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A punk protests against an ACT! for America counter-protest against refugee policy in Boise, Idaho, in November 2015.
A punk protests against an ACT! for America counter-protest against refugee policy in Boise, Idaho, in November 2015.

Punk ideologies are a group of varied social and political beliefs associated with the punk subculture and punk rock. It is primarily concerned with concepts such as mutual aid,[1] against selling out,[2] egalitarianism, humanitarianism, anti-authoritarianism,[3] anti-consumerism,[3] anti-corporatism, anti-war, decolonization, anti-conservatism, anti-globalization, anti-gentrification, anti-racism, anti-sexism, gender equality, racial equality, health rights, civil rights, animal rights, disability rights,[4] free-thought and non-conformity. One of its main tenets is a rejection of mainstream, corporate mass culture and its values. It continues to evolve its ideology as the movement spreads throughout North America from its origins in England and New York and embraces a range of anti-racist and anti-sexist belief systems. Punk does not necessarily lend itself to any particular political ideology as it is primarily anti-establishment and though leftist punk is more common due to the prevalence of liberal and conservative ideologies in the status-quo.[5]

Punk ideologies are usually expressed through punk rock music and lyrics, punk literature such as amateur fanzines, spoken word performances or recordings, punk fashion, or punk visual art. Some punks have participated in direct action, such as protest or demonstration disruption, political violence, ecotage, street barricades, squatting, pirate radio, off-grid energy, graffiti, vandalism and public and business property destruction, and indirect action through counter-propaganda, protests or boycotts. They support and squat in urban and rural collective houses, with group funds held in common. Punk fashion was originally an expression of nonconformity, as well as opposition to both mainstream culture and the status quo. Punk fashion often displays aggression, rebellion, and individualism. Some punks wear accessories, clothing or have tattoos that express sociopolitical messages. They stage Punk Rock Food Drives, such as D.O.A's Unity for Freedom. Punk visual art also often includes political messages. Many punks wear secondhand clothing, partly as an anti-consumerist statement.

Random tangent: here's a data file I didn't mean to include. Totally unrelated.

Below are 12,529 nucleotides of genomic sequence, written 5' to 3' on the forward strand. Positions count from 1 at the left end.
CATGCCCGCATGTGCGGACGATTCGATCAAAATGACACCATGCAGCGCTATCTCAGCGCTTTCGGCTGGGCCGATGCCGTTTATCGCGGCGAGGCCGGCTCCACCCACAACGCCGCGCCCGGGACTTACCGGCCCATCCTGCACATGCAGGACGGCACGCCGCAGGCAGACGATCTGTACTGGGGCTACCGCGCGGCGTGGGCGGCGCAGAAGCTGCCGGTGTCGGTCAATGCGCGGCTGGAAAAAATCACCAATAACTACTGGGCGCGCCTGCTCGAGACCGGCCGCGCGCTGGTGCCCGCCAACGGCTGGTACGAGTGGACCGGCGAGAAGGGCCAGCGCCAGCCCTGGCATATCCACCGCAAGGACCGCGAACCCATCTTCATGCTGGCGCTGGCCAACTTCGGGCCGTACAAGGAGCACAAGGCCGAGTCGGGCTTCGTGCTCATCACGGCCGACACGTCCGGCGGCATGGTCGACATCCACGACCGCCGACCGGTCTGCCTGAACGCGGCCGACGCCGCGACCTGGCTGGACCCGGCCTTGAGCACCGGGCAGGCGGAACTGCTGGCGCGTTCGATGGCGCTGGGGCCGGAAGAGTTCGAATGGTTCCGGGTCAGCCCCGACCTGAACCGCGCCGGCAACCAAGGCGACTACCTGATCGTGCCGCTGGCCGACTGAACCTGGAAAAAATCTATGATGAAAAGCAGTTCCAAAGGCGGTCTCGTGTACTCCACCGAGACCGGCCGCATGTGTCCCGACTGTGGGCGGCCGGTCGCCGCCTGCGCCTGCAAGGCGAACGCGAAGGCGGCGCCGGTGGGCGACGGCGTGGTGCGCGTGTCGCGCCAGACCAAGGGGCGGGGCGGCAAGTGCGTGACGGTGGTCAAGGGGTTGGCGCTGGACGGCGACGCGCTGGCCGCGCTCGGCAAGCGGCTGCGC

An attitude common in the punk subculture is the opposition to selling out, which refers to abandoning of one's values and/or a change in musical style toward pop (e.g. electropop) and embracing mainstream culture or more radio-friendly rock (e.g. pop rock) in exchange for wealth, status, or power. The issue of authenticity is important in the punk subculture—the pejorative term poseur is applied to those who try to associate with punk and adopt its stylistic attributes but are deemed not to share or understand the underlying core values or philosophy.

Because anti-establishment attitudes are such an important part of the punk subculture, a network of independent record labels, venues and distributors has developed. Some punk bands have chosen to break from this independent system and work within the established system of major labels. The do it yourself (DIY) ideal is common in the punk scene, especially in terms of music recording and distribution, concert promotion, and photocopying magazines, posters and flyers. The expression DIY was coined by commentators after the fact.